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Format: Hardcover
This book accompanied an exhibition curated by Michael Parke-Taylor at the Art Gallery of Ontario, Toronto, Feb. 28 - May 25, 1997.

The essay titles, in shortened form, are 1. "EM & the Techniques of Symbolist Graphics" by Elizabeth Prelinger, 2. "The Reception of EM in America" by Michael Parke-Taylor, & 3. "Greatest Hits of EM" by Peter Schjeldahl.

Beginning on p. 63 is the Catalogue of the 58 prints in the exhibition. Each work is represented by a good-size color reproduction & a (usually) lengthy discussion of the theme & the technical aspects. The catalogue entries were written by Prelinger. To look at the 6-1/2-page entry for "Vampire," the hand-colored lithograph on the cover, as an example: there is a 6 x 8 in. illus. of that print, plus 12 smaller supplemental illustrations. The text tells us what Munch thought about this image, as well as what his friends wrote about it. We also learn about the various ways he added color to the image, besides hand-coloring.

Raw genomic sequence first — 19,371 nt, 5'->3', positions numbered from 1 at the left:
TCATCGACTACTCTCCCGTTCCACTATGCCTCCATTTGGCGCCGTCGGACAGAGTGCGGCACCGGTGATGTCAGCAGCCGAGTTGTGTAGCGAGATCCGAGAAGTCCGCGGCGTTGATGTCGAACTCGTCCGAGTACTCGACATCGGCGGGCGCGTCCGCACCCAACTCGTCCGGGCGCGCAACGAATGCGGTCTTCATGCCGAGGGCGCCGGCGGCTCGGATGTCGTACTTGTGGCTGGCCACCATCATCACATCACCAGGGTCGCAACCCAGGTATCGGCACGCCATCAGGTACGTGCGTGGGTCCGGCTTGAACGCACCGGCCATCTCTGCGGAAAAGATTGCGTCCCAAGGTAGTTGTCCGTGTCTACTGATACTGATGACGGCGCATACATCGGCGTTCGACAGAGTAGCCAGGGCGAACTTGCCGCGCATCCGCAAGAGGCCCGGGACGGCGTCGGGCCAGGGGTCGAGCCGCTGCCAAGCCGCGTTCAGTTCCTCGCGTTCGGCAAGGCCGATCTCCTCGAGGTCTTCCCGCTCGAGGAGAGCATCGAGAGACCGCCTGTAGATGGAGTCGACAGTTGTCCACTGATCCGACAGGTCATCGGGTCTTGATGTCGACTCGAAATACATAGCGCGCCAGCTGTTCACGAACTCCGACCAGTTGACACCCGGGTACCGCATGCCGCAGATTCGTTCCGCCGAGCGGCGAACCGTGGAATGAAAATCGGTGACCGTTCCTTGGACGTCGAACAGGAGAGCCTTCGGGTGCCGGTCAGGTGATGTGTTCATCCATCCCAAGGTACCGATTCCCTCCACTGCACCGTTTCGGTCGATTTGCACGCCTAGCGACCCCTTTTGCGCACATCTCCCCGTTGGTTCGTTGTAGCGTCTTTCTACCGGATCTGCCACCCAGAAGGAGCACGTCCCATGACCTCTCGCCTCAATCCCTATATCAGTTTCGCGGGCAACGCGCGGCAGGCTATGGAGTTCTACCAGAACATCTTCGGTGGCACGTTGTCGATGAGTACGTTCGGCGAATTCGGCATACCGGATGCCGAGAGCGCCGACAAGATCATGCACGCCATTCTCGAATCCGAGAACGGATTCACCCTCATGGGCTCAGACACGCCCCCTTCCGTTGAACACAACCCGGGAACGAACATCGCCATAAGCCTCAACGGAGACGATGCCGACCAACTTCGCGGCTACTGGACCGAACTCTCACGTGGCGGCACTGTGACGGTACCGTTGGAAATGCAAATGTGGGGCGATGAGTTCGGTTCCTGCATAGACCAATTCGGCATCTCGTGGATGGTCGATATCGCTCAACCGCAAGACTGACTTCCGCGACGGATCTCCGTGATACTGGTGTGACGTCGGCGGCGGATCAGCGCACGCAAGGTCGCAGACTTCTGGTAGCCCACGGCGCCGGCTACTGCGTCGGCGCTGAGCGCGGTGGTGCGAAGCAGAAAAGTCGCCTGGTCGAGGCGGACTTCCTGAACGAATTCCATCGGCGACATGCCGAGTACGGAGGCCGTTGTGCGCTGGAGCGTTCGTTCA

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1 of 3 people found the following review helpful By A Customer on December 18, 2003
Format: Hardcover
Il montrait sa soeur Sophie qui mourait jeune, entouree de toute la famille. Mais il montrait chacun a l'age qu'il avait a l'epoque de la peinture, et non pas a la mort de la jeune fille. Car la douleur durait a jamais et unifiait toute la famille pour toujours. Puis avec des tetes d'une femme et d'un homme, gravees et multicolorees, il cessait de suivre le style repandu des japonais de faire une seule couleur d'un seul troncon de bois. Son prefere de tout son oeuvre etait Sick Child II, en tant que sa premiere lithographie en couleur. Mais son Scream est le plus reconnu, en tant que l'image la plus frappante du 20eme siecle.